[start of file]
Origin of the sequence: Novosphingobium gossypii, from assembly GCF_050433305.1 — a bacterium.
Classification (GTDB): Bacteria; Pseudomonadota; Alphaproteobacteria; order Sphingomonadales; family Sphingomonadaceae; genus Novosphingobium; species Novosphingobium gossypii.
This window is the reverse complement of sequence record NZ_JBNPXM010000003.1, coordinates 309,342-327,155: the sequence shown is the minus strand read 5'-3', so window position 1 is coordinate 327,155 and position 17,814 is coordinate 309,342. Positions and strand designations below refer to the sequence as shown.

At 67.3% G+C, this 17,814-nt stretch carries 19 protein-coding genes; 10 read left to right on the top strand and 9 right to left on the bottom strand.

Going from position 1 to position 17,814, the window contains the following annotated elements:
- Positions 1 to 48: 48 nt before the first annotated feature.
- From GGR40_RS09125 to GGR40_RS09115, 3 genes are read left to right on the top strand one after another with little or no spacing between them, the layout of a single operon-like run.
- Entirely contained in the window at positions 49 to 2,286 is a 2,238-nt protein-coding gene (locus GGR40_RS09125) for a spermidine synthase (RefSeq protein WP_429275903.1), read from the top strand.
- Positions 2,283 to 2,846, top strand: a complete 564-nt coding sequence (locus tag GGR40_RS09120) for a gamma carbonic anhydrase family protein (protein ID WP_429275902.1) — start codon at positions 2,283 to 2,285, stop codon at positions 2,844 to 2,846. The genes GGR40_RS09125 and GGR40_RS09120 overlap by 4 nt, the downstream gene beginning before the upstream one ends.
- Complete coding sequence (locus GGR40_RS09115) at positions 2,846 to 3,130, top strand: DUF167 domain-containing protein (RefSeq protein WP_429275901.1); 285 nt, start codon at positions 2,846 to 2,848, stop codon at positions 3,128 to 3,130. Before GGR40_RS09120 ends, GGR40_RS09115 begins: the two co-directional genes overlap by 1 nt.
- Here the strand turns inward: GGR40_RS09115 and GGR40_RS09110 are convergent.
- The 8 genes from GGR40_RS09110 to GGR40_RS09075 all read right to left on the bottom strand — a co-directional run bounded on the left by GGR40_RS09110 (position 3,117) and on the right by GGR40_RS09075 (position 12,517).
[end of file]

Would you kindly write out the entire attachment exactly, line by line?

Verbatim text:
Origin of the sequence: Novosphingobium gossypii, from assembly GCF_050433305.1 — a bacterium.
Classification (GTDB): Bacteria; Pseudomonadota; Alphaproteobacteria; order Sphingomonadales; family Sphingomonadaceae; genus Novosphingobium; species Novosphingobium gossypii.
This window is the reverse complement of sequence record NZ_JBNPXM010000003.1, coordinates 309,342-327,155: the sequence shown is the minus strand read 5'-3', so window position 1 is coordinate 327,155 and position 17,814 is coordinate 309,342. Positions and strand designations below refer to the sequence as shown.

At 67.3% G+C, this 17,814-nt stretch carries 19 protein-coding genes; 10 read left to right on the top strand and 9 right to left on the bottom strand.

Going from position 1 to position 17,814, the window contains the following annotated elements:
- Positions 1 to 48: 48 nt before the first annotated feature.
- From GGR40_RS09125 to GGR40_RS09115, 3 genes are read left to right on the top strand one after another with little or no spacing between them, the layout of a single operon-like run.
- Entirely contained in the window at positions 49 to 2,286 is a 2,238-nt protein-coding gene (locus GGR40_RS09125) for a spermidine synthase (RefSeq protein WP_429275903.1), read from the top strand.
- Positions 2,283 to 2,846, top strand: a complete 564-nt coding sequence (locus tag GGR40_RS09120) for a gamma carbonic anhydrase family protein (protein ID WP_429275902.1) — start codon at positions 2,283 to 2,285, stop codon at positions 2,844 to 2,846. The genes GGR40_RS09125 and GGR40_RS09120 overlap by 4 nt, the downstream gene beginning before the upstream one ends.
- Complete coding sequence (locus GGR40_RS09115) at positions 2,846 to 3,130, top strand: DUF167 domain-containing protein (RefSeq protein WP_429275901.1); 285 nt, start codon at positions 2,846 to 2,848, stop codon at positions 3,128 to 3,130. Before GGR40_RS09120 ends, GGR40_RS09115 begins: the two co-directional genes overlap by 1 nt.
- Here the strand turns inward: GGR40_RS09115 and GGR40_RS09110 are convergent.
- The 8 genes from GGR40_RS09110 to GGR40_RS09075 all read right to left on the bottom strand — a co-directional run bounded on the left by GGR40_RS09110 (position 3,117) and on the right by GGR40_RS09075 (position 12,517).